It would appear, then, that one cannot be coherently religious and scientific at the same time. That alleged synthesis requires that with one part of your brain you accept only those things that are tested and supported by agreed-upon evidence, logic, and reason, while with the other part of your brain you accept things that are unsupportable or even falsified.

I have noticed a gap in Coyne's definitions. He hasn't defined science. The quote above comes as close to such a definition as he gets.

There's another idea in Coyne's essay that needs some discussion. He writes:
"In a common error, Giberson confuses the strategic materialism of science with an absolute commitment to a philosophy of materialism."

By this, he means that ruling out supernatural explanations works for science, but, he implies, this pragmatic methodology doesn't necessarily imply that there is no such thing as the supernatural. Maybe not. I suspect that Coyne, although he says that there could be evidence that would persuade him of the supernatural, would finally reject it. At least one prominent evolutionary biologist has explicitly said that he would do so:
Our willingness to accept scientific claims that are against common sense is the key to an understanding of the real struggle between science and the supernatural. We take the side of science in spite of the patent absurdity of some of its constructs, in spite of its failure to fulfill many of its extravagant promises of health and life, in spite of the tolerance of the scientific community for unsubstantiated just-so stories, because we have a prior commitment, a commitment to materialism. It is not that the methods and institutions of science somehow compel us to accept a material explanation of the phenomenal world, but, on the contrary, that we are forced by our a priori adherence to material causes to create an apparatus of investigation and a set of concepts that produce material explanations, no matter how counter-intuitive, no matter how mystifying to the uninitiated. Moreover, that materialism is absolute, for we cannot allow a Divine Foot in the door. The eminent Kant scholar Lewis Beck used to say that anyone who could believe in God could believe in anything. To appeal to an omnipotent deity is to allow that at any moment the regularities of nature may be ruptured, that miracles may happen. "Billions and Billions of Demons," By Richard C. Lewontin. New York Review of Books, January 9, 1997, vol 44, pp. 28+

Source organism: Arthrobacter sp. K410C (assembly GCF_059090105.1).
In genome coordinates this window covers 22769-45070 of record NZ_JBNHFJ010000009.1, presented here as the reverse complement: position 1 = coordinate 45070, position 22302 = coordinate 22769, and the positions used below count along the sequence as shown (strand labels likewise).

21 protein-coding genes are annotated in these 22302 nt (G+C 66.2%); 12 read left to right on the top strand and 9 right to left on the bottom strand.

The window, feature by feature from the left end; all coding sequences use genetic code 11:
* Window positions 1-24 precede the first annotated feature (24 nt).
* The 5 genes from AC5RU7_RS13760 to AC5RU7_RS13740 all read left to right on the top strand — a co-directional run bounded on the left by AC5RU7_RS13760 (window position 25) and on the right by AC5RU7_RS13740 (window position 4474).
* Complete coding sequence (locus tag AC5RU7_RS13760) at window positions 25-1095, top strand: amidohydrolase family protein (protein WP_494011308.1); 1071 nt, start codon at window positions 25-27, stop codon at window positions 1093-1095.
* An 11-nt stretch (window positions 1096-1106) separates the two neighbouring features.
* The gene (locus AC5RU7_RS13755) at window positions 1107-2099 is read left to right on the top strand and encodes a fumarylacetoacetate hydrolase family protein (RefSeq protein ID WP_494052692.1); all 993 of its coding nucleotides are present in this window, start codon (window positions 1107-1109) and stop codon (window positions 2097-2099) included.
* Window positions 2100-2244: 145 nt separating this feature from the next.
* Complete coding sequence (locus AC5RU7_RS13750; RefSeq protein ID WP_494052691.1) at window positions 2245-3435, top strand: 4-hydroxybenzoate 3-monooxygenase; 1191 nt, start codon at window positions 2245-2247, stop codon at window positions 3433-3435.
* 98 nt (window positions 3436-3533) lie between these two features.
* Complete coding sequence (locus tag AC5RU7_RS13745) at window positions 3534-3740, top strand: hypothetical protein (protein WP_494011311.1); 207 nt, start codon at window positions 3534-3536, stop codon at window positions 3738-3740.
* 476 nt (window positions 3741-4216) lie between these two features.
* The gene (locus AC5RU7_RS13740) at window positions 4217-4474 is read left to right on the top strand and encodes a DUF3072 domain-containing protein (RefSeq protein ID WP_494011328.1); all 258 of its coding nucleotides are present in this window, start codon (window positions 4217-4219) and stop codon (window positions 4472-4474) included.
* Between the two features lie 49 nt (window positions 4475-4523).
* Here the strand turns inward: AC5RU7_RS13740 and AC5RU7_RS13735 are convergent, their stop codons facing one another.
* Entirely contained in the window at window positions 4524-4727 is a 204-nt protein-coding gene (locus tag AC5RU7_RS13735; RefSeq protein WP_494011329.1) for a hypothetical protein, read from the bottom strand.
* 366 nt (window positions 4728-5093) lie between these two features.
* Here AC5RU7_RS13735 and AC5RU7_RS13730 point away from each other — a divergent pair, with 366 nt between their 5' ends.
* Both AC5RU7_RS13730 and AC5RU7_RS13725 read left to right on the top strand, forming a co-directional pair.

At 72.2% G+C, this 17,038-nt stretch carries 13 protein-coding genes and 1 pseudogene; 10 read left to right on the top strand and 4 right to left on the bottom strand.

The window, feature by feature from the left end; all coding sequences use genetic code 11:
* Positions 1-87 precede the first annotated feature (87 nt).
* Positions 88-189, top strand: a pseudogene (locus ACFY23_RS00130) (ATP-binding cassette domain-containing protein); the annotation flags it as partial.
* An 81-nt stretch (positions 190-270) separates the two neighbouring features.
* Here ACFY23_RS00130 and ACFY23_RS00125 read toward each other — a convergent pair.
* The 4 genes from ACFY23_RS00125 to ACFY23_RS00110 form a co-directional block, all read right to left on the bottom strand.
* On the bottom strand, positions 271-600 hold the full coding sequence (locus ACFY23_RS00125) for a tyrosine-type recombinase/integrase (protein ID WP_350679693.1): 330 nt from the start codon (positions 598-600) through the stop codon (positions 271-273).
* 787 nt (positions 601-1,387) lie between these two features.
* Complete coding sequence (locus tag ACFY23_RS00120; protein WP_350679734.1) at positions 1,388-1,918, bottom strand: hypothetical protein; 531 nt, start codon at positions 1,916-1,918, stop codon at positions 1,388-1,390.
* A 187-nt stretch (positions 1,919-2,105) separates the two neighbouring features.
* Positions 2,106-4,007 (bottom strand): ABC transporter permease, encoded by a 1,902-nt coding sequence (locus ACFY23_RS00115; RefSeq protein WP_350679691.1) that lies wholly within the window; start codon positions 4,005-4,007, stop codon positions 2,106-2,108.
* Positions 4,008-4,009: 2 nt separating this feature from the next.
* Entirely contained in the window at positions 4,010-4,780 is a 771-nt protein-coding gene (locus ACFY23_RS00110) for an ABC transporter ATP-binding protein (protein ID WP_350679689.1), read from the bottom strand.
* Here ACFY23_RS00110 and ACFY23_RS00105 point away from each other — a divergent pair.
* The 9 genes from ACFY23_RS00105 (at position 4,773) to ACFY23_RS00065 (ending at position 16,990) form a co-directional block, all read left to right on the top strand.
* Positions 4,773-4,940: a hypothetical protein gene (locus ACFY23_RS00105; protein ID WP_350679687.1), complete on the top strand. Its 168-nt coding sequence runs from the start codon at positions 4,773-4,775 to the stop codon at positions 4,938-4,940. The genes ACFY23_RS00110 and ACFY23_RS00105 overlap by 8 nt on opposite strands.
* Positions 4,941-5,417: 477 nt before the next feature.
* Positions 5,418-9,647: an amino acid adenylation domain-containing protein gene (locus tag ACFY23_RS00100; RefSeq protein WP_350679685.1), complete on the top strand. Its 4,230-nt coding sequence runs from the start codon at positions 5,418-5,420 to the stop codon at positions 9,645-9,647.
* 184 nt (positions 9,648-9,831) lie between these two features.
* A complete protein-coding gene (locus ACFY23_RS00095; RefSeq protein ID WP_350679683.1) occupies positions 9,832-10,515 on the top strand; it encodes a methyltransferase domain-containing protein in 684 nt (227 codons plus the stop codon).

Perhaps Coyne really doesn't have "an absolute commitment to a philosophy of materialism." I wonder. But Lewontin has, and I don't think he is alone. Richard Dawkins seems to have such a commitment, too. The link in the previous sentence is to the Wikipedia article on him, which says that he is an atheist, and a militant one. Antony Flew has accused him of such an absolute commitment.

If you start by ruling out, say, that air has weight, you are not going to publish articles and books that claim that it does. If you start by believing that there are no supernatural realities, it is very unlikely that you are going to write and speak as if you do. (The converse is also true, of course.) Hebrews 11:3 tells us that we understand how things were made by faith. Genesis 1:1 doesn't tell us when, how, why, or where things started. But it does tell us that there was a Who who started them. I have a commitment to a philosophy of supernaturalism. I admit it. Does that make me a bad scientist, or mean that I really can't be a scientist? I don't think so. I don't think Lewontin's unshakable commitment to materialism makes him a bad scientist, either. But Lewontin, Dawkins, or Coyne are probably not very reliable guides through the difficult waters of the interface between science and religion. (As an aside, Dawkins has recently reviewed Coyne's latest book.)

Thanks for reading. I will probably summarize the criticism of Coyne by He Lives, and discuss the responses by Giberson and Miller, in a subsequent post.

The third post is here.